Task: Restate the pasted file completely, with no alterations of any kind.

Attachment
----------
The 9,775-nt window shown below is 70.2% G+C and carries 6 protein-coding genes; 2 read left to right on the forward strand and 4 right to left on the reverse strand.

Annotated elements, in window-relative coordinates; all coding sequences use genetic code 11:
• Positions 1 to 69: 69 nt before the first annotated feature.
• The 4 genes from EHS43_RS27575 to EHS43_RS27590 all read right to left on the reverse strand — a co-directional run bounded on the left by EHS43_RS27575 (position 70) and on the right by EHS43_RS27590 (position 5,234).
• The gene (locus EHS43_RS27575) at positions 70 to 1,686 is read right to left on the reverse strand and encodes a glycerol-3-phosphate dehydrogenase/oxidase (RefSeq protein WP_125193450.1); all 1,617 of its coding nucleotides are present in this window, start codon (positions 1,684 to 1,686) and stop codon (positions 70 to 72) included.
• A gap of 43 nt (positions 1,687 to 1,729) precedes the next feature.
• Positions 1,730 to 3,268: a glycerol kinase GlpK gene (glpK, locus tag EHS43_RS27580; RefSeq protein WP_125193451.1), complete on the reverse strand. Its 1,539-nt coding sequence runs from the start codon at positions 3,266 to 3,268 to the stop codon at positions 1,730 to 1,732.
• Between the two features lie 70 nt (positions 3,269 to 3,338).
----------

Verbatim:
The 9,775-nt window shown below is 70.2% G+C and carries 6 protein-coding genes; 2 read left to right on the forward strand and 4 right to left on the reverse strand.

Annotated elements, in window-relative coordinates; all coding sequences use genetic code 11:
• Positions 1 to 69: 69 nt before the first annotated feature.
• The 4 genes from EHS43_RS27575 to EHS43_RS27590 all read right to left on the reverse strand — a co-directional run bounded on the left by EHS43_RS27575 (position 70) and on the right by EHS43_RS27590 (position 5,234).
• The gene (locus EHS43_RS27575) at positions 70 to 1,686 is read right to left on the reverse strand and encodes a glycerol-3-phosphate dehydrogenase/oxidase (RefSeq protein WP_125193450.1); all 1,617 of its coding nucleotides are present in this window, start codon (positions 1,684 to 1,686) and stop codon (positions 70 to 72) included.
• A gap of 43 nt (positions 1,687 to 1,729) precedes the next feature.
• Positions 1,730 to 3,268: a glycerol kinase GlpK gene (glpK, locus tag EHS43_RS27580; RefSeq protein WP_125193451.1), complete on the reverse strand. Its 1,539-nt coding sequence runs from the start codon at positions 3,266 to 3,268 to the stop codon at positions 1,730 to 1,732.
• Between the two features lie 70 nt (positions 3,269 to 3,338).